A way to lower emissions on #CyberMonday & #GivingTuesday: Look for our amazing #offer on impact-reducing products. https://t.co/we9qExNyS0
Greenhouse gas emissions are upsetting the natural balance of our ecosystem. Learn more about how our planet is changing, how your actions contribute to climate change, and what you can do about it.
What is climate change?
According to the EPA, climate change refers to any significant change in the measures of climate lasting for an extended period of time. In other words, climate change includes major changes in temperature, precipitation, or wind patterns that occur over several decades or longer.
An analogy we like is that climate change is like a baseball player on steroids. A baseball player will still hit home runs if not taking steroids, but as he takes steroids, the frequency and intensity of the home runs increase. Just like we will still have hurricanes, hot days, and other significant climate events without climate change, the frequency and intensity of these events increases with climate change.
How do I contribute to climate change?
In our everyday lives, we all create carbon emissions which make-up our carbon footprint. According to The Union of Concerned Scientists, the average carbon emissions per person in the United States is 17.62 mT per person or the equivalent of keeping 3.7 passenger cars on the road for a year.
How can I reduce my carbon footprint?
The first step to reducing your carbon footprint is knowing where your carbon emissions are coming from. Both individuals and businesses can calculate their carbon footprints by using our Carbon Calculator. Once you have assessed where your carbon emissions are coming from, you can take action to reduce your footprint. Small changes can make a big difference. Below are a few ideas to help you get started.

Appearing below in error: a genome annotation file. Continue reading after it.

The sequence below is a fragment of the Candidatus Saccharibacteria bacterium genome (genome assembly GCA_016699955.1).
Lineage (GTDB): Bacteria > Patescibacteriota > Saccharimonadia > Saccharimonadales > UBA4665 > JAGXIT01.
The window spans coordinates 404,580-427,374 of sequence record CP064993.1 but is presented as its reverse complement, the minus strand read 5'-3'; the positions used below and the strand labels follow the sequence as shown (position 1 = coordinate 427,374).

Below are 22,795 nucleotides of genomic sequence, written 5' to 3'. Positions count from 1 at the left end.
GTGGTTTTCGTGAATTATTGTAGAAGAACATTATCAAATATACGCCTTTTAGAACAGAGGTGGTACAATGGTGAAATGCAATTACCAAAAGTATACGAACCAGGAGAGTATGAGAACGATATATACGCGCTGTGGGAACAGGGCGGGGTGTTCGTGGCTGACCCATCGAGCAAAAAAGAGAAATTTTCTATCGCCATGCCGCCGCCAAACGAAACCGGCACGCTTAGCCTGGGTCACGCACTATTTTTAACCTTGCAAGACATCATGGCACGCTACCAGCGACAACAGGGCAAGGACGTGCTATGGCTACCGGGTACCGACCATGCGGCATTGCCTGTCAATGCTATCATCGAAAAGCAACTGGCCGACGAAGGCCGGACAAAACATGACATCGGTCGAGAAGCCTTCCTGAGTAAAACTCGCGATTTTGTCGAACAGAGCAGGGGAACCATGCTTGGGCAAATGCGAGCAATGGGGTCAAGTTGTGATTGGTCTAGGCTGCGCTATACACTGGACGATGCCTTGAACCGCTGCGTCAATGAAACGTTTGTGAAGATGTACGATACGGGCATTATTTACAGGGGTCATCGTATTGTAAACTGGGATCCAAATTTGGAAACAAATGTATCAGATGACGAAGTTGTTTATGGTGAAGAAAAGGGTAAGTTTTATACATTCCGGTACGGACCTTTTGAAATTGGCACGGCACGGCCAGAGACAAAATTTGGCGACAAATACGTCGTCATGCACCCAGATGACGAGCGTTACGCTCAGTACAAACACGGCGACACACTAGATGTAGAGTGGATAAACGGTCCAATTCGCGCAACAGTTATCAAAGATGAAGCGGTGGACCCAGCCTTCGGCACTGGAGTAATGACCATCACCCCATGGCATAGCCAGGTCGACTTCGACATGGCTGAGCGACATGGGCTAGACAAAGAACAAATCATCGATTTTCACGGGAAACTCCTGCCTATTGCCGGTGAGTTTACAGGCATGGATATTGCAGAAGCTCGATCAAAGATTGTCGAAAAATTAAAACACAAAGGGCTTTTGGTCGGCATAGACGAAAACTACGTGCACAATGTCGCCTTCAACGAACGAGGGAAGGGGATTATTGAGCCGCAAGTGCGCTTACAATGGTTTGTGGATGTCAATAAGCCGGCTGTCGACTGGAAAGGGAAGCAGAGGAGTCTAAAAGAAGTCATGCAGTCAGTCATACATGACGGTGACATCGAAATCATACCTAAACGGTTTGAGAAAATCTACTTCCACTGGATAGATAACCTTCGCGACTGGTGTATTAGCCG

You can also improve your MPG by properly maintaining your car. Be sure to take your car in for regular tune-ups, keep the tire pressure inflated to the correct PSI, and make sure you are not carrying around extra weight in your trunk. For more good ideas on reducing your carbon footprint from driving, check out these tips from the EPA.
Another common but overlooked source of energy use in the home is vampire power, also known as phantom power or standby load. Vampire power refers to devices that are plugged in at home and are constantly sucking energy even when turned off. It is estimated that vampire power accounts for 10% of energy usage in our homes. You can manage vampire power by unplugging devices when not in use or using a power strip for easy management of your devices. Learn more about what you can do to reduce your vampire footprint by visiting standby.lbl.gov
Even after you’ve done your best to reduce through action, some of these activities will emit greenhouse gases. Carbon offsets let you help build projects in communities across the country that reduce emissions beyond what you could achieve through personal action. Offsets make environmental and economic sense- for emissions that are impossible to reduce, you can use funds to help reduce emissions elsewhere.